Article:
Lansdowne Road, the home of Irish rugby since 1872 (http://en.wikipedia.org/wiki/Lansdowne_Road) was reopened to rugby as the Aviva stadium last Saturday, July 31. I’m proud to say that I was there as a member of the IRFU (Irish Rugby Football Union) refereeing team that worked the game, not that I had much to do as Alain Rolland didn’t refer any decision to the TMO (as normal!).
I have a lot of memories from the old Lansdowne Road, including:
- The first game I attended in 1967 – the Junior Cup Final between Blackrock and Terenure. Rather splendidly, I sat in the committee box as my grandfather, the late Judge J.C. Conroy, was secretary of the Leinster Branch of the IRFU.
- Attending international rugby matches in the late 1960s and early 1970s, with memories such as the penalty goal kicked by Tom Kieran from the half-way line against Scotland in 1968, the “missed” (but awarded) drop goal by Gareth Edwards for Wales in 1968, Ken Goodall’s try against Wales in 1970 (watched from the old wooden uncovered stand), England turning up to play in 1972 when Scotland and Wales declined to travel due to the “Troubles”, and Alan Duggan’s try to draw 10-10 with the All Blacks in 1973.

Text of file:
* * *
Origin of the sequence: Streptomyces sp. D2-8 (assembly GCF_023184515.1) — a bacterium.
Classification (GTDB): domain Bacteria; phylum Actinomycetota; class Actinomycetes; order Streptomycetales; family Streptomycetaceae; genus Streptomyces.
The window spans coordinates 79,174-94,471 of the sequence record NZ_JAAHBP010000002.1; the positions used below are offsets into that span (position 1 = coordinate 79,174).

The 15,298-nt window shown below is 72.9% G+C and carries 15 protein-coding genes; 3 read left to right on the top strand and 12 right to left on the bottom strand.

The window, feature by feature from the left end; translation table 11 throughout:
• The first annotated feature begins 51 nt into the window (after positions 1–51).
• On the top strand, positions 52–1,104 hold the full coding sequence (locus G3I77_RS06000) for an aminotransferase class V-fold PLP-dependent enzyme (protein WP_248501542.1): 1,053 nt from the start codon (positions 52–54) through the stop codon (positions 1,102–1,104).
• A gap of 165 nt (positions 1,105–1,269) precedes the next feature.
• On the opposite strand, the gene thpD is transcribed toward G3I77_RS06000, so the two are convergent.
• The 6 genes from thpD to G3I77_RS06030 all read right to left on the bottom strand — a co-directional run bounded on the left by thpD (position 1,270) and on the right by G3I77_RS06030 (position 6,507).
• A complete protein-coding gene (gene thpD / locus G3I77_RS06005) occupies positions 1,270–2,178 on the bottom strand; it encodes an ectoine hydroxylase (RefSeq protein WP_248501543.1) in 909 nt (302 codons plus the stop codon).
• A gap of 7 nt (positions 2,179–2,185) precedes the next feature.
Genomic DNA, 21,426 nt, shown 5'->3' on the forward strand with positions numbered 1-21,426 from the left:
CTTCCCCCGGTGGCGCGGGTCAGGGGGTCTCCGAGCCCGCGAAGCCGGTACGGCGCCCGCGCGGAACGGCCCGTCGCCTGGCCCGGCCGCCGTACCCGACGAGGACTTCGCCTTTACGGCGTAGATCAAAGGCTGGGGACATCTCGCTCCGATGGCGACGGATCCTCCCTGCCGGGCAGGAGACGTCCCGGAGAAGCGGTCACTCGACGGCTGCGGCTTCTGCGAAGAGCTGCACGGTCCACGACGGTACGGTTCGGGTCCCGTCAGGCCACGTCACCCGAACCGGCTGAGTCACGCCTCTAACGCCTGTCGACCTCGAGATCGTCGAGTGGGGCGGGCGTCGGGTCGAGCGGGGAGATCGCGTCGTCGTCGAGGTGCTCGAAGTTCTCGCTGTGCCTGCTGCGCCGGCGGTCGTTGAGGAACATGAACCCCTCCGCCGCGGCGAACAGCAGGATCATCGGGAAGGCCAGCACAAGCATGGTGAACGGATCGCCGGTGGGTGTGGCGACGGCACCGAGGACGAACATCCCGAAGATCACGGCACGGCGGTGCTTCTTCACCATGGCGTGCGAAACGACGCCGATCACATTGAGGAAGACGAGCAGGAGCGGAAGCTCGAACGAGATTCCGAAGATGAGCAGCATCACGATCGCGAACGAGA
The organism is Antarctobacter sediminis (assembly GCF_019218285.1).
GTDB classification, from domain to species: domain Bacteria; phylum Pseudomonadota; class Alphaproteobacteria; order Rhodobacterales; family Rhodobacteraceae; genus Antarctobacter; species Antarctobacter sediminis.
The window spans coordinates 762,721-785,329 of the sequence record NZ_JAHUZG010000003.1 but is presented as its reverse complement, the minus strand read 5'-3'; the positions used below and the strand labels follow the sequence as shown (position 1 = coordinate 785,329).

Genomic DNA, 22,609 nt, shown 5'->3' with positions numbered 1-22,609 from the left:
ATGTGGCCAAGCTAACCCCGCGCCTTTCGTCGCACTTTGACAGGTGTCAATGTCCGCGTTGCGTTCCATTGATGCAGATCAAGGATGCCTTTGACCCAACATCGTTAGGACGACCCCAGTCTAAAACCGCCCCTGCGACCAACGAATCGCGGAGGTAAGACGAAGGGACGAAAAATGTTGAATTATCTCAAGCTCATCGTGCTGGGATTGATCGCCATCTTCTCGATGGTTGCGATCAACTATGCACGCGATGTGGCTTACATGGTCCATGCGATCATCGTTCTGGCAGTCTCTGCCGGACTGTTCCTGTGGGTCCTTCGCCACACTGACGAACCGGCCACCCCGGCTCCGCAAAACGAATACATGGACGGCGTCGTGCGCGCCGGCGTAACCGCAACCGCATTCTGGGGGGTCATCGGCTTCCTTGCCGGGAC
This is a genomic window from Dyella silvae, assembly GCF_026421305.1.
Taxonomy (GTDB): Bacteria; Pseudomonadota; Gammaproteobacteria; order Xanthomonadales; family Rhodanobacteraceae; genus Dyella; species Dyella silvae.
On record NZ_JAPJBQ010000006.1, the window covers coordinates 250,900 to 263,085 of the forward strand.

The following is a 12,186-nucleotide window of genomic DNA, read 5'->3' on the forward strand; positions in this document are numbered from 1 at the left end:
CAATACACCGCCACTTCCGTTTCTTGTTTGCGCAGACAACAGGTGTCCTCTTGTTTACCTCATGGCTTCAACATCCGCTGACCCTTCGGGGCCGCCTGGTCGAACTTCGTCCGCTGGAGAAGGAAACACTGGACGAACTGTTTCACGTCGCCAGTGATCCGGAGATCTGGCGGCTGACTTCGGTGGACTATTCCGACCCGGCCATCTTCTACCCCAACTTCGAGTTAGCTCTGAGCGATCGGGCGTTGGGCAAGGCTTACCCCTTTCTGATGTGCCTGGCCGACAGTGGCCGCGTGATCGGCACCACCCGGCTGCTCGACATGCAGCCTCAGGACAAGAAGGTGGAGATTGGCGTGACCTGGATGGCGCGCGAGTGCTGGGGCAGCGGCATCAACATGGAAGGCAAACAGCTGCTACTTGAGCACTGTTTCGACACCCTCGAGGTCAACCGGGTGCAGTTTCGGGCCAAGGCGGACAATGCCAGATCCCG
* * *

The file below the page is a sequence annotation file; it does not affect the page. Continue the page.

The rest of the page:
- Watching what must have been the worst soccer match played at the stadium when the Republic of Ireland and Northern Ireland drew 0-0 in a European qualifier September 1978. The grass growing on the pitch was a more exciting spectacle than the play.
- Taking photographs of many games between 1976 and 1986. There never seemed to be much light available in the dim of winter, so I learned a lot about pushing Kodak Tri-X and Ilford HP-4/HP-5 B&W film to 1600 ASA and above, which was needed to get any reasonable shots of fast action (then again, rugby wasn’t as fast then as it is now).
- The Digital Internationals from 1984 onwards. These were the first sponsored Irish international rugby matches and Digital Equipment Corporation paid the grand sum of IEP30,000 for the 1984-85 season. In return, there were many advertising boards erected in the ground and the Digital logo was plastered over tickets and programs. Digital also ran pre-match and post-match receptions in the old Lansdowne pavilion for invited guests and issued special ties for each game, some of which you still see worn today. I remember DECmate III word processing computers being used to generate match statistics for games, primitive as they were in those days when compared to the torrent of match data generated for games today.